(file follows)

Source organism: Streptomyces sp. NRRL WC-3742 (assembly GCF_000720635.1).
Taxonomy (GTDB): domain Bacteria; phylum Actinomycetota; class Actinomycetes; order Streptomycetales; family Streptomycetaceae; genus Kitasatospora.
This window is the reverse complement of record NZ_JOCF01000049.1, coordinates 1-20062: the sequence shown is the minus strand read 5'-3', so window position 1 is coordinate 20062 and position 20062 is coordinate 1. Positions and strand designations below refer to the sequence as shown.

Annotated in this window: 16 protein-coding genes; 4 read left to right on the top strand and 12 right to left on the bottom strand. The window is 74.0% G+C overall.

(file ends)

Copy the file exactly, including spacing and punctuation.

Source organism: Streptomyces sp. NRRL WC-3742 (assembly GCF_000720635.1).
Taxonomy (GTDB): domain Bacteria; phylum Actinomycetota; class Actinomycetes; order Streptomycetales; family Streptomycetaceae; genus Kitasatospora.
This window is the reverse complement of record NZ_JOCF01000049.1, coordinates 1-20062: the sequence shown is the minus strand read 5'-3', so window position 1 is coordinate 20062 and position 20062 is coordinate 1. Positions and strand designations below refer to the sequence as shown.

Annotated in this window: 16 protein-coding genes; 4 read left to right on the top strand and 12 right to left on the bottom strand. The window is 74.0% G+C overall.